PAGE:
Decoding the complexity of the human brain
The goal of research at the Institute of Neuroscience and Medicine (INM) is the development of a realistic, three-dimensional model of the human brain based on brain structure, brain function and dysfunction, each of which can be altered and modulated on different time scales. Important tools here are innovative neuroimaging, which includes, for example, structural and functional Magnetic Resonance Imaging (MRI), Positron Emission Tomography (PET), and multimodal neuroimaging, as well as High Performance Computing (HPC), which enable the exploration of the brain as the biological basis of our being and an information-processing system in a multiscale approach. Providing a realistic and biologically meaningful model of the human brain can be used as an innovative tool in basic research as well as in preclinical and clinical research, thereby contributing to the understanding of biological and cognitive information processing.
The INM is involved in the cooperation between Forschungszentrum Jülich and RWTH Aachen University in the section JARA│BRAIN of the Jülich Aachen Research Alliance (JARA) with two divisions. In addition, there is a close collaboration with the universities in Düsseldorf, Cologne and Bonn. Within the framework of the European flagship project Human Brain Project, several divisions of the INM are involved in the development of a state-of-the-art research infrastructure for brain research. The Joint Lab "Supercomputing and Modeling for the Human Brain“ (SMHB) with the Jülich Supercomputing Center pursues the goal of enabling the analysis and simulation of the brain through innovative computing. The SimulationLab Neuroscience also contributes to this as a connecting element. The INM supports FAIR Data and Open Science and therefore provides data management, analysis and simulation software as well as data to the neuroscientific community (e.g. brain maps, DataLad, NEST Initiative, Helmholtz Metadata Collaboration - HMC, National Research Data Infrastructure - NFDI).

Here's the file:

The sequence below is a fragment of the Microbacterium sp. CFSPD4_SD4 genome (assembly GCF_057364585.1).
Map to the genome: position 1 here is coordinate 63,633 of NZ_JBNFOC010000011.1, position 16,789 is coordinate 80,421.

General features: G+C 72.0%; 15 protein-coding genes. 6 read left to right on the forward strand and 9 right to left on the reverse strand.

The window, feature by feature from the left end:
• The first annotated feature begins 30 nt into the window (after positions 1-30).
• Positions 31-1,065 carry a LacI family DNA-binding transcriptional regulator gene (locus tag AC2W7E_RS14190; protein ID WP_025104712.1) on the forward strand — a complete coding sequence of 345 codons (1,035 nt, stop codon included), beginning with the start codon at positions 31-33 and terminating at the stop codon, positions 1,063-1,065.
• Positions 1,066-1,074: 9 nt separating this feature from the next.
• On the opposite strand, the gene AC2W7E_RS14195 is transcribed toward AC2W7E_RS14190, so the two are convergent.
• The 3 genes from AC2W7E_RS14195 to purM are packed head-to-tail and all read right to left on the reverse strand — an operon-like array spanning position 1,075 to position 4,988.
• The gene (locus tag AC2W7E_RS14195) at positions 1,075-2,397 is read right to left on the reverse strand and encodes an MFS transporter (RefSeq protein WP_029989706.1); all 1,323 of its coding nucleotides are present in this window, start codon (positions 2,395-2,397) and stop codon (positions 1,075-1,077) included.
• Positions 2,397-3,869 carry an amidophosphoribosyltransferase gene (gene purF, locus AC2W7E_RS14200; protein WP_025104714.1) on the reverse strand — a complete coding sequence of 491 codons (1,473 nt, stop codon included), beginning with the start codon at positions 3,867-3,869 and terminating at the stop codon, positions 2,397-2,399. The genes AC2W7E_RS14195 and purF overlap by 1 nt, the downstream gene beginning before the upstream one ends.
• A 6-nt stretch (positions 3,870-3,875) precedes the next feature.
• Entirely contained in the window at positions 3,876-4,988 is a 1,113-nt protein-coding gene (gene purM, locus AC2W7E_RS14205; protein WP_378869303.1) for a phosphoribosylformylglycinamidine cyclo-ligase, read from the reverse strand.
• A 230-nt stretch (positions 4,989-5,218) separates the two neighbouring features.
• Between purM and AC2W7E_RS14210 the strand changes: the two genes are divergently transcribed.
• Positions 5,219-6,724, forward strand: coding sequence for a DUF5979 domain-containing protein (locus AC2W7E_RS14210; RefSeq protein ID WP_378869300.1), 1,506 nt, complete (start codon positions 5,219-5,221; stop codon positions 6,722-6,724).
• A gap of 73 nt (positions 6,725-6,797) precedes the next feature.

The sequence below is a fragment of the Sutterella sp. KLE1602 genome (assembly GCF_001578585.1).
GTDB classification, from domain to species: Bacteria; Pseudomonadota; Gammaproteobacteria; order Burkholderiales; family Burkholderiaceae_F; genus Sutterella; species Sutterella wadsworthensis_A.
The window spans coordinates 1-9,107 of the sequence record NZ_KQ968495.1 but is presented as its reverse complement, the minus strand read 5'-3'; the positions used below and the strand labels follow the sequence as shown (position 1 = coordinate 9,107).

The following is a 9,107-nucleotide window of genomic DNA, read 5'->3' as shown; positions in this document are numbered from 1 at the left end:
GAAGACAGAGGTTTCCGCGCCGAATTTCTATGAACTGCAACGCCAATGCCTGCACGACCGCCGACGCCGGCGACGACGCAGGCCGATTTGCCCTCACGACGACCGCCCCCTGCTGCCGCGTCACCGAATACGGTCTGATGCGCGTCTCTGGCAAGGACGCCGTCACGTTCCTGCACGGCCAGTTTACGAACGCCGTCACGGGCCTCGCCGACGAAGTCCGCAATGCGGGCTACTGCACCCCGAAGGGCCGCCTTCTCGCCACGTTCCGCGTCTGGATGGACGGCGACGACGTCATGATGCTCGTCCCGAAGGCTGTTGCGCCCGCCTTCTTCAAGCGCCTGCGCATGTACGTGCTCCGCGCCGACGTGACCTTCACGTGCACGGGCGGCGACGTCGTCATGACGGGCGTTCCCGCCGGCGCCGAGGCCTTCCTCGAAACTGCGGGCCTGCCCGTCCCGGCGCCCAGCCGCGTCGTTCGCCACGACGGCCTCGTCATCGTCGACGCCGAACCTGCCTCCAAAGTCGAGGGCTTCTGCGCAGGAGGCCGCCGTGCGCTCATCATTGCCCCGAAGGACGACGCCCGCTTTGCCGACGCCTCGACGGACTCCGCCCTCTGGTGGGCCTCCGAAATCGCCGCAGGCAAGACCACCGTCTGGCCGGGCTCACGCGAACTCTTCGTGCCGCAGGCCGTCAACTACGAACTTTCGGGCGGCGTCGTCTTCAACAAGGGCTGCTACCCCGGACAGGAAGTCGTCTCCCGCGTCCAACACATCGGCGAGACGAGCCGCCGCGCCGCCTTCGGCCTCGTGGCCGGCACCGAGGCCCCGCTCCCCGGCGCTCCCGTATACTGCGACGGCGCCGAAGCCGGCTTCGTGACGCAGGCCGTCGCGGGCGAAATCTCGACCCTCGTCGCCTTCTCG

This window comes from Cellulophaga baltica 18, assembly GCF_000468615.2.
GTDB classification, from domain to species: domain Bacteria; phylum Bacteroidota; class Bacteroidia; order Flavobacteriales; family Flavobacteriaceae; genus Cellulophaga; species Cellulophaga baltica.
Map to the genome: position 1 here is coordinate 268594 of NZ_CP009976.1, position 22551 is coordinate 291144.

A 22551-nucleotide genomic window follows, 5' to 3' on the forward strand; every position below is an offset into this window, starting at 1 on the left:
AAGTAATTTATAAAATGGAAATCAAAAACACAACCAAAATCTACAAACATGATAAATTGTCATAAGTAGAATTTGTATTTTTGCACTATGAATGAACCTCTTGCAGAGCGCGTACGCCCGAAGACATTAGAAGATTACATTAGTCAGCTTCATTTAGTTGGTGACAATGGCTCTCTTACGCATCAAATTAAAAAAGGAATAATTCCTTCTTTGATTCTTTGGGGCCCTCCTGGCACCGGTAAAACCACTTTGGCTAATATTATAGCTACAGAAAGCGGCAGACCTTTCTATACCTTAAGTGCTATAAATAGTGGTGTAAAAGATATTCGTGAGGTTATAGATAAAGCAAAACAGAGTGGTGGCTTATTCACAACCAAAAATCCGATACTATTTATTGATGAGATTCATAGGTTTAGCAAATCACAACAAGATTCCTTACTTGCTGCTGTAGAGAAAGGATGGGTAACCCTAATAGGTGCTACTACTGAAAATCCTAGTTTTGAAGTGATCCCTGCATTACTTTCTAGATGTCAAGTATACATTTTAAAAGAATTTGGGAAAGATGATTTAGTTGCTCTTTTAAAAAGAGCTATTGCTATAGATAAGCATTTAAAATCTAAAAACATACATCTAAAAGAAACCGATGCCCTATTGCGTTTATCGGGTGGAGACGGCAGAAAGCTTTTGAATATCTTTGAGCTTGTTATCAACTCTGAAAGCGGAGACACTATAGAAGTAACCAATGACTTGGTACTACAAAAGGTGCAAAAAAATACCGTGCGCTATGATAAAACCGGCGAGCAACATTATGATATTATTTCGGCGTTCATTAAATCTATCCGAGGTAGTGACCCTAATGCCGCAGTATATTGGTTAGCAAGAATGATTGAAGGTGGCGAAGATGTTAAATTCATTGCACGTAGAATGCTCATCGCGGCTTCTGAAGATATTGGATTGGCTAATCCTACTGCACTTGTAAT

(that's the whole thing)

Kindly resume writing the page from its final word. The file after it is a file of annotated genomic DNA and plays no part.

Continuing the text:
In the future, the areas of Big Data, Machine Learning and Information Science, which lie at the interface between basic research as well as clinical research on the one hand and computing in the area of Exascale and Neuromorphic Computing on the other hand, will be an important research focus of the INM. In this context, the participation in the Helmholtz Artificial Intelligence Cooperation Unit (Helmholtz AI; Local for the research field Information) is highly relevant. As an interdisciplinary platform, Helmholtz AI will bring together the Helmholtz Association's outstanding scientific portfolio, excellent infrastructures, unique datasets, and high methodological expertise, thus building a basis to put the Helmholtz Association at the forefront of AI research.